- Tie yarn or twine around the center of the pumpkin, or poke a hole in the middle of the pumpkin and tie one end of the string to the pumpkin, and the other end to a branch on a tree.
How to Make a Jack-o-Lantern Pumpkin Bird Feeder
If you don’t have that much peanut butter on hand, or if you would like a bird feeder that lasted a little longer, you can make a Jack-o-lantern bird feeder.
There are various designs that you can use, but this one is the easiest:
- Cut out one large whole on the side of the pumpkin (this can be where Jack’s face may be beginning to cave in). Make sure it is large enough to place bird seed, and large enough for the birds to enter.
- Mark off the pumpkin into thirds, then place a hole big enough to lace twine or yarn through in each section. Make sure the holes are not too close to the top or they will get ripped through.
- In each hole, thread a separate piece of yarn or twine through to the halfway point of the thread. Gather the two ends of each yarn in your hand. Make sure there is at least 1 foot between the pumpkin and the ends of the yarn.
- Tie all six yarn ends together with a double knot.
- Fill the cavity of the pumpkin with bird seed.
- Hang the pumpkin on a branch. Adjust it so that no seed is spilling out.
- Replenish seed as needed, and through pumpkin out once it can no longer hold birdseed.
Pumpkin soccer is a fun game for the whole family.
The game is played by two teams, each trying to get it to their respective goals with out breaking the pumpkin.
Just as in normal soccer, no hands are allowed.
To play, each team has their designated goal.
Depending on numbers, they may or may not have a goalie.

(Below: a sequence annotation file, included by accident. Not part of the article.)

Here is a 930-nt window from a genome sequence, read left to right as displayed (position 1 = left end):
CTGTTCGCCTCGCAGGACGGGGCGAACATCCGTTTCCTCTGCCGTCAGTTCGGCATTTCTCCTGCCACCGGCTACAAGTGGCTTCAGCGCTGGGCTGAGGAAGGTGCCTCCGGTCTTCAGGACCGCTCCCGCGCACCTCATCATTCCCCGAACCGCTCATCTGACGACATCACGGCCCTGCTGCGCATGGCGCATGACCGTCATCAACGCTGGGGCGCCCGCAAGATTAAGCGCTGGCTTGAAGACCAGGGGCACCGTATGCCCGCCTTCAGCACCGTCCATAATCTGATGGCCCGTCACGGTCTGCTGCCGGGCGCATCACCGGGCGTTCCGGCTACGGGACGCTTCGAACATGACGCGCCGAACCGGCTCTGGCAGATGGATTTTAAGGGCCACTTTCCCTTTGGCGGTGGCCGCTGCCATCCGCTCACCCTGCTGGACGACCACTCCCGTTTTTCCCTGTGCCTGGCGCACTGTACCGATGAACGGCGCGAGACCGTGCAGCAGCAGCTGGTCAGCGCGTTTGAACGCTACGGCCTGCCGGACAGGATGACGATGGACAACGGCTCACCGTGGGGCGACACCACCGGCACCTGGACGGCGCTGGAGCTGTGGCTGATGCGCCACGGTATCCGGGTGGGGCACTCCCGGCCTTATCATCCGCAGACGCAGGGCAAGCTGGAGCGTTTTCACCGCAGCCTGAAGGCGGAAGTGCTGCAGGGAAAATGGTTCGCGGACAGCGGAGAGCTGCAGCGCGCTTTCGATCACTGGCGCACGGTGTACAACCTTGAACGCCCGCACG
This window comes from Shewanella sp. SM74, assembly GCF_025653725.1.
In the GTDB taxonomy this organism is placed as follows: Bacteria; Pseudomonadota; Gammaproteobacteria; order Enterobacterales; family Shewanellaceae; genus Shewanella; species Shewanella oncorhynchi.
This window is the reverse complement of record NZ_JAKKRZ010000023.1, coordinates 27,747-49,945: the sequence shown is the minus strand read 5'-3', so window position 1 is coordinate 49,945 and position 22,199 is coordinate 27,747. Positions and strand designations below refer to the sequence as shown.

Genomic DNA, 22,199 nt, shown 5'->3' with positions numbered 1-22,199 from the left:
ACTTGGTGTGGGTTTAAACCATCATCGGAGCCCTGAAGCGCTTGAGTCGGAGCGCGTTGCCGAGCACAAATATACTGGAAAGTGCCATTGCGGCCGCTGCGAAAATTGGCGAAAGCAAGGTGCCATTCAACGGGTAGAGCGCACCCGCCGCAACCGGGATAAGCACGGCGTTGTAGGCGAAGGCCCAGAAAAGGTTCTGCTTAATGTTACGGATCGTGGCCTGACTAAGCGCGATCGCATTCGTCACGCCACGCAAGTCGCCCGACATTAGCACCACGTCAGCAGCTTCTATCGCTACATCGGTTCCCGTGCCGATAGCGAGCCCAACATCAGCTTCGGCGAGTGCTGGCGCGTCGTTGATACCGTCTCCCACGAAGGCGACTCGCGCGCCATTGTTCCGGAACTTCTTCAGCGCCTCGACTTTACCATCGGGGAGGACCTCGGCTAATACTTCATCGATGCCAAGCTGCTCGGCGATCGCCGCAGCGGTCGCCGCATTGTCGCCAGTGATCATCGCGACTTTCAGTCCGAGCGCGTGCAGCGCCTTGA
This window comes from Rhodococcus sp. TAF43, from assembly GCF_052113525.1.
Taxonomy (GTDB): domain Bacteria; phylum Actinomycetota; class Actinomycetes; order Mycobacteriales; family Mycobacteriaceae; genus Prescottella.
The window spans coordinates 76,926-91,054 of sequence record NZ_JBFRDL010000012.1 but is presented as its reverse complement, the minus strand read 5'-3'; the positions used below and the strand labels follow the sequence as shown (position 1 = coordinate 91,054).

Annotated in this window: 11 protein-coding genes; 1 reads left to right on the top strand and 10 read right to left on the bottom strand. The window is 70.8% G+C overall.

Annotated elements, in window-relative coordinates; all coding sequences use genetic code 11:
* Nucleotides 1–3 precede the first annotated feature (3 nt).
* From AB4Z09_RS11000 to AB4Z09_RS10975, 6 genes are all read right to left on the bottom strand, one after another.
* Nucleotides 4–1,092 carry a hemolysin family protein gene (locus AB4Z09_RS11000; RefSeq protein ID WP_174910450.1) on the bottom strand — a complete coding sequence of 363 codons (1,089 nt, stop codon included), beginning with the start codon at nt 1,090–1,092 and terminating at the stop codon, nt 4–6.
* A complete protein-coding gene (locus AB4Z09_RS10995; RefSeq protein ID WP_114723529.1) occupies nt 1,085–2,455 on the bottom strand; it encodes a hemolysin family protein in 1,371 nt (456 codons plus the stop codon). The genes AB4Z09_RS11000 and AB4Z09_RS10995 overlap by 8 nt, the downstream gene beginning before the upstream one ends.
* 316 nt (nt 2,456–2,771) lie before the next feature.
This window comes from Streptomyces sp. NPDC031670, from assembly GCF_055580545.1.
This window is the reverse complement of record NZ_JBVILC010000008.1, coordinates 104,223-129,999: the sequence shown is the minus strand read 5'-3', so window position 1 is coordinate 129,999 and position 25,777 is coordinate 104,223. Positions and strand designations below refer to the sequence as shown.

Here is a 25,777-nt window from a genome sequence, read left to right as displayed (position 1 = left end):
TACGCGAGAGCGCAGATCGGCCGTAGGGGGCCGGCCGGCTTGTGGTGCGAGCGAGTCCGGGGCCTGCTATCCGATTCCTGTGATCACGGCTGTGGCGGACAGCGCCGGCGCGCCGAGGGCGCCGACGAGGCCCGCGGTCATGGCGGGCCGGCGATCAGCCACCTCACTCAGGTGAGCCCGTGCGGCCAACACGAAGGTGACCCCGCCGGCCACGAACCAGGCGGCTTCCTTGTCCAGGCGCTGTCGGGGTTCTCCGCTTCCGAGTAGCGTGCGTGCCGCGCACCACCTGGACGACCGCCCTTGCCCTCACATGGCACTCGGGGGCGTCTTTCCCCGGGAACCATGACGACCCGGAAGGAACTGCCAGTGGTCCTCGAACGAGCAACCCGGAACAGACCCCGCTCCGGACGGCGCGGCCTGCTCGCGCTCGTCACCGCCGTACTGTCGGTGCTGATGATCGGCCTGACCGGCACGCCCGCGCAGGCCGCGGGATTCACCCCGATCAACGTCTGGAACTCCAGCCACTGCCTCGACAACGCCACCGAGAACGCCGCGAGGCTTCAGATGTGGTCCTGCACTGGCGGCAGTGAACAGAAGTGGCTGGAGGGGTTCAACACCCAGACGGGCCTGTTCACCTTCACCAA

The teams have to try to get the pumpkin to their goal without breaking it.
The team that breaks the pumpkin, losses.
If you have some extra room, you can play the Pumpkin Lift game.
Using the basic premise of a fulcrum and lever, get a long wide board and a large tin soup can (fulcrum), or something that will serve the same purpose.
Have a competition to see who can use the fulcrum and lever to make the pumpkin fly highest or furthest.
You can adjust the configuration to see if it improves height and distance of traveling pumpkin.
Beware: Do not stand in path of flying pumpkins.
Pumpkins for Target Practice
If you enjoy sports such as archery or target shooting, pumpkins are a great target.
Make sure to follow all safety protocols when setting up targets and shooting of equipment.
Can I Make My Jack-o-Lantern into Pumpkin Pie?
Although Jack-o-Lanterns are pumpkins, it is not a good idea for them to be used to make pies.
If a pumpkin has been cut opened and allowed to dry out, it makes it hard to cook the pumpkin correctly.
Plus, there’s the fact that carved Jack-o-Lanterns sit on your doorstep being exposed to several germs, fungi, and pollutants.
Sugar pumpkins are a smaller, sweeter pumpkin that is usually used for pie making.
However, if you have an uncarved pumpkin, you can cut it up, bake it and process it to make pumpkin pie
Because of their size and taste, larger pumpkins are not frequently used for making pies.
Did you know that most canned pumpkin is actually mostly winter squash similar to butternut squash?
Jack’s New Purpose
By recycling your retired Jack-o-lantern, not only are you reducing waste, you are making new memories that go beyond Old Hollow’s Eve.
Start some new autumn traditions and find even more ways to use your pumpkin after Halloween.